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S. Korea unveils W9.3tr virus relief program to help small biz, freelancers

Finance Minister Hong Nam-ki (right) speaks during a press conference to announce a fresh economic relief package in response to a third wave of COVID-19 infections, at the government complex in Seoul, Tuesday. (Yonhap)
Finance Minister Hong Nam-ki (right) speaks during a press conference to announce a fresh economic relief package in response to a third wave of COVID-19 infections, at the government complex in Seoul, Tuesday. (Yonhap)

South Korea has unveiled the third batch of its economic relief package worth 9.3 trillion won ($8.49 billion) to support the country‘s small businesses and contract workers hit hard by the COVID-19 pandemic, amid growing fears of a virus resurgence and its impact on slowing down the economic recovery.

Under the government plan, some 5.8 million people will benefit from the aid program. Direct cash payments will begin Jan. 11.

A swift economic recovery and finding a solution to inequality exacerbated by COVID-19 are the biggest challenges the country faces, President Moon Jae-in said during this year’s last Cabinet meeting held at Cheong Wa Dae in Seoul.

“The economic relief package is tailored to protect small business owners and vulnerable workers who have been suffering damage due to the government’s virus containment measures,“ he said. ”As there’s no time to lose. The aid package will be executed promptly, as soon as early January next year,” he added.

Of the newly added amount, 5.6 trillion won will be allocated to small businesses mainly in the form of rent assistance and to contract workers and freelancers who are bearing the brunt of the coronavirus-led crisis. Some 2.9 trillion won will be given to companies that maintain their contracts with employees and used for small and medium-sized enterprises in need of emergency funds to stay afloat.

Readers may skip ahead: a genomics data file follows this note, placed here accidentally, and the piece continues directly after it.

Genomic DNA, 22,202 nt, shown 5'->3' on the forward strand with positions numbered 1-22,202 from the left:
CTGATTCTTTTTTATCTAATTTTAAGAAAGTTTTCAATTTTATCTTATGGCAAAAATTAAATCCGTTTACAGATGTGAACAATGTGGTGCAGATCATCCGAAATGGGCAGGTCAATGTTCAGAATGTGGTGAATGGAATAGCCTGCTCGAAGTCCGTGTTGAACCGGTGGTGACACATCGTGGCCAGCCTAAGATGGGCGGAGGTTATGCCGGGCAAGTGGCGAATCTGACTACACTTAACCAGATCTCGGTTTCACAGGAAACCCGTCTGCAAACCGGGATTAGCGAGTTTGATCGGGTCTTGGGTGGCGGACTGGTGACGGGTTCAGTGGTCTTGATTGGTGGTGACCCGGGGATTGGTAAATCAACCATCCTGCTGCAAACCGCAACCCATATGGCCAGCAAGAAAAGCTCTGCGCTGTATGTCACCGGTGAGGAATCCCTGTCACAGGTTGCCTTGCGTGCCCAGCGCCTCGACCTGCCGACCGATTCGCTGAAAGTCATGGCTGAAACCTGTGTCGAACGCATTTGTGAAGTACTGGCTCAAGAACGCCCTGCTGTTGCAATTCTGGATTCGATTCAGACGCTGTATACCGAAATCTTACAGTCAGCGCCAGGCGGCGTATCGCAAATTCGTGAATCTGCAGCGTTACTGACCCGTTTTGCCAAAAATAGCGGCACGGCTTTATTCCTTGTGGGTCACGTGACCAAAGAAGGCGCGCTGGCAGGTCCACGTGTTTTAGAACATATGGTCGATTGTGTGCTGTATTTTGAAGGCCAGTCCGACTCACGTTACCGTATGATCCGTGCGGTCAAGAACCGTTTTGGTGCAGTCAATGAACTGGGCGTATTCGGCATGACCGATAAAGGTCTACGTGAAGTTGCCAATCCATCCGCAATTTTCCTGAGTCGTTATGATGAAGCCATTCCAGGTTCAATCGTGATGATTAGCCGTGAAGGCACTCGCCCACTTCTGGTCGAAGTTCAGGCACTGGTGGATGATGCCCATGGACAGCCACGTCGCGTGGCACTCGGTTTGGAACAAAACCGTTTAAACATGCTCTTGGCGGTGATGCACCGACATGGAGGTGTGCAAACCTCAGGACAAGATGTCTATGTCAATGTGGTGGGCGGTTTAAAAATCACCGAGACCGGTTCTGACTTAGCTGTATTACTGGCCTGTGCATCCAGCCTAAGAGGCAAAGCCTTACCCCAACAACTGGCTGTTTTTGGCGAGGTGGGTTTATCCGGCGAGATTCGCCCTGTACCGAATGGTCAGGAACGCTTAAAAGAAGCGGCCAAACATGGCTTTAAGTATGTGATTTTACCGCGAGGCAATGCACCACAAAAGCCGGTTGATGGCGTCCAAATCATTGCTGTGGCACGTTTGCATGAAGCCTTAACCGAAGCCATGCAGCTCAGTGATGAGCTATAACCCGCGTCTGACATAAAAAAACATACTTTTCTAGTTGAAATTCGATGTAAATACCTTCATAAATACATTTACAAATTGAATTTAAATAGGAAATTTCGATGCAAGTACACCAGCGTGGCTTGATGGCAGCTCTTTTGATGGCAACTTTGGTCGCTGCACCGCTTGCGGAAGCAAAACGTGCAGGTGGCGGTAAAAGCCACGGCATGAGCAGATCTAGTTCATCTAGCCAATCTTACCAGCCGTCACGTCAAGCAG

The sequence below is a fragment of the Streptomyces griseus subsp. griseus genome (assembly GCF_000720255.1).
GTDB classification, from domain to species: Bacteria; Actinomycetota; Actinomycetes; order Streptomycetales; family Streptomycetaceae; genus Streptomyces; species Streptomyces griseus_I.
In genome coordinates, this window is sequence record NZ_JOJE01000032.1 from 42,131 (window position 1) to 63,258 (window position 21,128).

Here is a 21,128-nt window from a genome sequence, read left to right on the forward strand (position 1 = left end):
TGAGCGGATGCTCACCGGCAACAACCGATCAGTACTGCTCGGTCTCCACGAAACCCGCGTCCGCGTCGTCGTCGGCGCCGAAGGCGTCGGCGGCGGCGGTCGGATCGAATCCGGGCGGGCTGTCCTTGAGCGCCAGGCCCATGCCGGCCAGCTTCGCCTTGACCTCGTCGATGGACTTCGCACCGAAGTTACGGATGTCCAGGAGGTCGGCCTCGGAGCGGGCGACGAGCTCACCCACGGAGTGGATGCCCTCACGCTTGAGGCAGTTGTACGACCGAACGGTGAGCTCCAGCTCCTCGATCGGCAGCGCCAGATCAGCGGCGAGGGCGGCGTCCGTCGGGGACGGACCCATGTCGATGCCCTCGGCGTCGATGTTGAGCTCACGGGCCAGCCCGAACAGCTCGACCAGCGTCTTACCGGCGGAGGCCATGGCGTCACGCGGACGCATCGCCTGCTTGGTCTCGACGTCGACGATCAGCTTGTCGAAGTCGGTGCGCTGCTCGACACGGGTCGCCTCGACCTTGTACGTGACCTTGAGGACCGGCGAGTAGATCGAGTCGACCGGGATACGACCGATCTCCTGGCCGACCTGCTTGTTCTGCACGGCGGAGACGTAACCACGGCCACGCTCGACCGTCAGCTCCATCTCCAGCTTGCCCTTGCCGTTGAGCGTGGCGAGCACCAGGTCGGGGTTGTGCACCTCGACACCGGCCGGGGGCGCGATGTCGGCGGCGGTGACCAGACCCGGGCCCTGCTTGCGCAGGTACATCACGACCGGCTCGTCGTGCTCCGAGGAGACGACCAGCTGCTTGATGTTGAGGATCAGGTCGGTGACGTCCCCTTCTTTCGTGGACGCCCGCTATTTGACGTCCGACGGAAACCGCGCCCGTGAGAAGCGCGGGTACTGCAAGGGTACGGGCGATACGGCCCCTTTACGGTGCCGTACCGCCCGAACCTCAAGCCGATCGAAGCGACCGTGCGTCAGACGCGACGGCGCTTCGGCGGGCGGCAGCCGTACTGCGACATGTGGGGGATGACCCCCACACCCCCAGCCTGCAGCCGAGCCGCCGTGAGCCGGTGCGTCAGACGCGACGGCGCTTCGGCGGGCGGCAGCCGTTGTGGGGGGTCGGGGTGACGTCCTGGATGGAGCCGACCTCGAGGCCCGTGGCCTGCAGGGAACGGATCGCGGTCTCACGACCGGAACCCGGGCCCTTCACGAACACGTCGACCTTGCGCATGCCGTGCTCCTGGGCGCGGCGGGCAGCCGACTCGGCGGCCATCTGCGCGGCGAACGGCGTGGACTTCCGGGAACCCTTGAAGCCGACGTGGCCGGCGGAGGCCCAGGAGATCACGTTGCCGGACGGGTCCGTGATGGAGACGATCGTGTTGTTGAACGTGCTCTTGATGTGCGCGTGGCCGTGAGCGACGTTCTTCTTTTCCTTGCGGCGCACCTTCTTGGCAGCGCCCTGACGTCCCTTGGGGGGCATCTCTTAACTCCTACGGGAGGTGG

The third round of the emergency relief package comes as the country raised its social distancing level in early December following a spike in COVID-19 cases, chiefly in Seoul and surrounding areas, home to a half of its 51.6 million population.

The latest relief program is to mitigate the financial burden on small merchants and self-employed people who suspended their businesses to curb the spread of transmissions in line with the government‘s measures.

Concerns are mounting now as a third wave of coronavirus outbreaks could slow down economic recovery momentum that had gained pace in the third quarter. The nation’s gross domestic product rebounded 1.9 percent quarter over quarter in the three months to September, after shrinking 3.2 percent on-quarter in the previous period.

Finance Minister Hong Nam-ki said the relief package can be regarded as the country’s fifth supplementary budget, given its size that exceeds its fourth extra budget worth 7.8 trillion, which was approved in September.

“The government will provide cash directly to 2.8 million small merchants with annual sales of less than 400 million won whose businesses suffered losses as the consequence of toughened social distancing regulations,” he said.

In detail, 2 million won will be given in cash to small business owners who run restaurants and coffee shops. Those who are forced to shut down their businesses entirely due to toughened schemes, including indoor gyms, private educational institutes and clubs, will receive 3 million won.

Some 80,000 taxi drivers and 90,000 caregivers will be granted 500,000 won.

The government will provide low-interest loans and lower insurance costs to ease the burden of fixed costs for small business sites.

One trillion won will be offered in loans to 100,000 small merchants who were forced suspend their businesses with an annual interest rate of 1.9 percent.

A total of 800 billion won is earmarked to strengthen the country’s virus prevention measures by setting up 152 new makeshift COVID-19 testing sites and operating state-run quarantine centers for individuals arriving from overseas.

The relief fund plan will be subject to Cabinet approval during a meeting slated for Jan. 5.

By Park Han-na (